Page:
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Import procedure and documentation

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International Business

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Import procedure and documentation

  1. 1. Anupam Ashish LNMI, Patna Corporate Trainer, Safeducate Learning Pvt Ltd
  2. 2. Import trade refers to the purchase of goods from the foreign country. The procedure for import trade differs from country to country, depending upon the import policy, the statutory requirements and customs of different countries. In almost all the countries of the world import trade is controlled by the government .
  3. 3.  TRADE ENQUIRY  PROCUEMENT OF IMPORT LICENCE  OBTAINING FOREGIN EXCHANGE  PLACING THE INDENT  DISPATCHING A LETTER OF CREDIT  OBTAINING NECESSARY DEOCUMENTS  CUSTOMS FORMALITIES AND CLEARING OF GOODS  MAKING THE PAYMENT
  4. 4.  An enquiry is a written request from the intending buyer or its agent for information regarding the price and terms on which the exporter will be able to supply goods.  -quantity  Price  Trade Terms  Payment Terms etc
  5. 5.  A person or a firm cannot import goods into India without a valid import license.  10 digit  General or specific license.  Custom Coy & Foreign Exchange Copy
  6. 6.  Freely imported  Restricted Item  Prohibited Item  Cannalised Item
  7. 7.  Importer has to make payment for imports in the currency of exporting country.  The foreign exchange reserves of any country are controlled by Government and are released through its central bank.  In India, the exchange control department of Reserves Bank of India deals with the foreign exchange.
  8. 8.  The importers has to submit an application in the prescribed form along with the import licence to any exchange bank as per the provisions of exchange control act.  Scrutinizing the application on the basis of exchange policy of government of India in force at the time of application.  Reserve Bank of India sanctions or reject the release of foreign exchange.
  9. 9.  The order is known as Indent. It contains the instructions from the importer so as to the quantity and quality of goods required, methods for forwarding them.
  10. 10. Exporter wants to be sure that there is no risk of non-payment. Usually for this purpose he asks the importer to send a letter of credit to him. A letter of credit is popularly known as L/C. . Parties..Applicant, Issuing Bank, Beneficiary, Advising Bank, Confirming Bank, Negotiating Bank etc.
  11. 11.  On the receipt of letter of credit the exporter arrange for shipment of goods and sends an advice note to the importer immediately after the shipment of goods.  The exporter then draws a bill of exchange on the importer for the invoice value of goods.  The shipping documents such as the bill of lading, e, insurance policy certificate, certificate of origin, customer invoice etc. also attached to the bill of exchange.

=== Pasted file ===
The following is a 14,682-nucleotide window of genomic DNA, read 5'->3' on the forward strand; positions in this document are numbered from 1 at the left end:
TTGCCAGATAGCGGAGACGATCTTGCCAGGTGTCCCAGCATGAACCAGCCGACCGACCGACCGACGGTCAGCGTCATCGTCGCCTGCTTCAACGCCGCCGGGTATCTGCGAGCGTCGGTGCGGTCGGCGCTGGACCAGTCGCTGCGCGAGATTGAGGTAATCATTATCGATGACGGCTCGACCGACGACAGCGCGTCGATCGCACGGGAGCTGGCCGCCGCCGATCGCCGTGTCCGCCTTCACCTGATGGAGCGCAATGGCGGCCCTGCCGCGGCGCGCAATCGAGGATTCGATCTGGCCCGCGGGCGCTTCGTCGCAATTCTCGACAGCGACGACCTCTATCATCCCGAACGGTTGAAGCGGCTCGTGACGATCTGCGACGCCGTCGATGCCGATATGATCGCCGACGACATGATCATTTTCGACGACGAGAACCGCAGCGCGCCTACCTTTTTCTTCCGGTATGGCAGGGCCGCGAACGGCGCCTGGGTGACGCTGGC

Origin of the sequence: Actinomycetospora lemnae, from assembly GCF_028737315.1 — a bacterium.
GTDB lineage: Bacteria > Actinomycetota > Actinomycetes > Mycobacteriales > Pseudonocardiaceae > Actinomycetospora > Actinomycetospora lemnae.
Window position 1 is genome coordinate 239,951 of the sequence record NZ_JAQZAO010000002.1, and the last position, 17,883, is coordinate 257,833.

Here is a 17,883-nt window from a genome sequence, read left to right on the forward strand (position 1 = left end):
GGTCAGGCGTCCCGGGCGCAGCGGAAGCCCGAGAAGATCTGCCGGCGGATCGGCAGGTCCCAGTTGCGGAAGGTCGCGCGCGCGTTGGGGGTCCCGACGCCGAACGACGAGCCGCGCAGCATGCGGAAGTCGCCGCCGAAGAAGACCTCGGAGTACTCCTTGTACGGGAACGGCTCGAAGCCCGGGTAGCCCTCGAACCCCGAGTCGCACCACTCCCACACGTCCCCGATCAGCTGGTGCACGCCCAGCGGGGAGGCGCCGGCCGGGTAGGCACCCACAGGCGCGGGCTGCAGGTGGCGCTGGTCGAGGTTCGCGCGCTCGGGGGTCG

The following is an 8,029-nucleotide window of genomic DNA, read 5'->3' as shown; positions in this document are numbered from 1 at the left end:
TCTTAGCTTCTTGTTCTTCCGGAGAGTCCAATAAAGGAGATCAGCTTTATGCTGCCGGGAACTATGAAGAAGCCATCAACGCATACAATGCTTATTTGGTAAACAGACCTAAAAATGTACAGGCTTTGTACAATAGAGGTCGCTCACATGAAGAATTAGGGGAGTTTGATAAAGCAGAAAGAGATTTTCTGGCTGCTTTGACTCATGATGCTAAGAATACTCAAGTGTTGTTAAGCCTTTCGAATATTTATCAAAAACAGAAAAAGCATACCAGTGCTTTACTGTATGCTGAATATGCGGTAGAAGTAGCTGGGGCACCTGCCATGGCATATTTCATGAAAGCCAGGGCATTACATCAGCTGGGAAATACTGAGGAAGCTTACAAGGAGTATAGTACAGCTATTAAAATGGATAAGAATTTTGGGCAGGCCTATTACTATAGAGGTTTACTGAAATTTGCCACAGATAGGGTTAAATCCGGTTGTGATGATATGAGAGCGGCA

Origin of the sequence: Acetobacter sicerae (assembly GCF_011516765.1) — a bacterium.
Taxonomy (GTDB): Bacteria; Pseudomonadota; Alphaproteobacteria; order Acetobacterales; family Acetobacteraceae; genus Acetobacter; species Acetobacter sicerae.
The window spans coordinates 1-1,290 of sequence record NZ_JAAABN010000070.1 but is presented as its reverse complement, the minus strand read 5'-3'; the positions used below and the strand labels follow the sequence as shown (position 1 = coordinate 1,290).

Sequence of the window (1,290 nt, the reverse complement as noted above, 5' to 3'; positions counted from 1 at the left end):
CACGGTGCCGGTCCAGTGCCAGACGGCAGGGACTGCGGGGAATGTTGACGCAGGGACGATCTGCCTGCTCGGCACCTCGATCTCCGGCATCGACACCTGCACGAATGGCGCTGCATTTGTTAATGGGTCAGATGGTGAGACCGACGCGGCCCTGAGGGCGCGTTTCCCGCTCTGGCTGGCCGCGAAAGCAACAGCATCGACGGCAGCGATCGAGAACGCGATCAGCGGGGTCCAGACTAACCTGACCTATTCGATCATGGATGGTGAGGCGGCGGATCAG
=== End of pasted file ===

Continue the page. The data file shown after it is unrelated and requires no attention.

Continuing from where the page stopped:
12. 12.  Such bill of exchange with all these attached documents is called documentary bill.  Documentary bill of exchange is forwarded to the importer through a foreign exchange bank which has a branch or an agent in the importers country for collecting payments of the bill.
  13. 13. 1. File Bill of Entry with Business Identification Number. 2. Determine Rate of Duty for Clearance from Warehouse 3. File Requisite Documents with Custom Department. 4. Submit Import Report/ Manifest 5. Receive Permission to import Goods
  14. 14.  Original and Duplicate to Custom  One copy for importer  One copy for bank  One for Remmitance
  15. 15.  Bill of Entry for Home Consumption  Bill of Entry for Housing  Bill of Entry for Ex Bond Clearance
  16. 16.  Commercial Invoice cum Pack List  Bill of Lading/ Airway Bill  Import Licence  Insurance Certificate  Purchase order/ Letter of Credit  Technical Write up/Literature for special Goods
  17. 17.  Industrial License, if any  Registration cum Membership Certificate  Test Report ,if required  Central Excise Document  DEPB/ECGC or other document
  18. 18.  The mode and time of making the payment is determined according to the terms and conditions as agreed to earlier between the importer and exporter, usually 30 to90 days are allowed to the importer for making the payment of D/A and D/P bills.
  19. 19. Last step in import procedure is closing the transaction. But if he is not satisfied with the quality of goods he will write to the exporter and settle the matters. Incase the goods have been damaged in transit the insurance company will pay him the compensation under an advice to the exporters. ….It is done by submitting the relevant documents to Custom
  20. 20.  Basic Duty Preferential and standard . Countervailing Duty /Additional Custom Duty (Equal to Excise) (Highest) . Aditional Duty (Equal to VAT) . Anti- Dumping Duty . Countervailing Duty on Subsidies Items (No in case of Research ) .
  21. 21.  Safeguard Duty  Protective Duties  Education Cess and Higher Education Cess on Custom Duty
  22. 22.  Commission and brokerage;  Cost of container;  Cost of packing  labour or materials;  Materials, components, tools, etc.  Royalties and license fees;  Subsequent sales;  Other payment;  Cost of transport up to place of importation; Landing charges –  Insurance
  23. 23.  Thankyou

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